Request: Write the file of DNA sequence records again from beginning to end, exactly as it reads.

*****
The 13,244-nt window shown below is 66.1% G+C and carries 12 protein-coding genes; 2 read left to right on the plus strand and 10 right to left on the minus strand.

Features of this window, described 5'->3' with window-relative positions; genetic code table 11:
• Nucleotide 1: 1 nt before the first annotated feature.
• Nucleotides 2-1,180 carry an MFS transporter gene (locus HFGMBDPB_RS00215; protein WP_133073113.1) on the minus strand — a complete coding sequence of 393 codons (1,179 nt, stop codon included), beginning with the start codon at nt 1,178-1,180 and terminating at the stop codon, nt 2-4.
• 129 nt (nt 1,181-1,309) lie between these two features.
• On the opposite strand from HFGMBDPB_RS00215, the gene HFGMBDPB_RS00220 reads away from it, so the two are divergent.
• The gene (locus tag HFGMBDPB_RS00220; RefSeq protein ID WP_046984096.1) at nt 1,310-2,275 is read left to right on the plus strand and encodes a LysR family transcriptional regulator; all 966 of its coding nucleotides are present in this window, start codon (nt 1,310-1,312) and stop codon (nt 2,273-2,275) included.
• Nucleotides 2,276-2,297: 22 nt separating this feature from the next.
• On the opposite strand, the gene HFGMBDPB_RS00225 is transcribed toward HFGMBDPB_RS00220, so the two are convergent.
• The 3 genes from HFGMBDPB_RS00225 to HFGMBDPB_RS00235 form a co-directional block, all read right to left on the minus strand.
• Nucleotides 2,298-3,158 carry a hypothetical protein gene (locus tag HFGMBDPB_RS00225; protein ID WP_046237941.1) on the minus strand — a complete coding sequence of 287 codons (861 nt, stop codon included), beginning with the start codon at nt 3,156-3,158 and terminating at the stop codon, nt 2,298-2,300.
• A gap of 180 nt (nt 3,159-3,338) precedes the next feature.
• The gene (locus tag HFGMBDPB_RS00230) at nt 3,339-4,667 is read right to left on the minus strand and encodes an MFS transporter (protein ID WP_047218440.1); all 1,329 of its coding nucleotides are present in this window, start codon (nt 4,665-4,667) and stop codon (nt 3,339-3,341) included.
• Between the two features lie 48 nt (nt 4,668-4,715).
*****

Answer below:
The 13,244-nt window shown below is 66.1% G+C and carries 12 protein-coding genes; 2 read left to right on the plus strand and 10 right to left on the minus strand.

Features of this window, described 5'->3' with window-relative positions; genetic code table 11:
• Nucleotide 1: 1 nt before the first annotated feature.
• Nucleotides 2-1,180 carry an MFS transporter gene (locus HFGMBDPB_RS00215; protein WP_133073113.1) on the minus strand — a complete coding sequence of 393 codons (1,179 nt, stop codon included), beginning with the start codon at nt 1,178-1,180 and terminating at the stop codon, nt 2-4.
• 129 nt (nt 1,181-1,309) lie between these two features.
• On the opposite strand from HFGMBDPB_RS00215, the gene HFGMBDPB_RS00220 reads away from it, so the two are divergent.
• The gene (locus tag HFGMBDPB_RS00220; RefSeq protein ID WP_046984096.1) at nt 1,310-2,275 is read left to right on the plus strand and encodes a LysR family transcriptional regulator; all 966 of its coding nucleotides are present in this window, start codon (nt 1,310-1,312) and stop codon (nt 2,273-2,275) included.
• Nucleotides 2,276-2,297: 22 nt separating this feature from the next.
• On the opposite strand, the gene HFGMBDPB_RS00225 is transcribed toward HFGMBDPB_RS00220, so the two are convergent.
• The 3 genes from HFGMBDPB_RS00225 to HFGMBDPB_RS00235 form a co-directional block, all read right to left on the minus strand.
• Nucleotides 2,298-3,158 carry a hypothetical protein gene (locus tag HFGMBDPB_RS00225; protein ID WP_046237941.1) on the minus strand — a complete coding sequence of 287 codons (861 nt, stop codon included), beginning with the start codon at nt 3,156-3,158 and terminating at the stop codon, nt 2,298-2,300.
• A gap of 180 nt (nt 3,159-3,338) precedes the next feature.
• The gene (locus tag HFGMBDPB_RS00230) at nt 3,339-4,667 is read right to left on the minus strand and encodes an MFS transporter (protein ID WP_047218440.1); all 1,329 of its coding nucleotides are present in this window, start codon (nt 4,665-4,667) and stop codon (nt 3,339-3,341) included.
• Between the two features lie 48 nt (nt 4,668-4,715).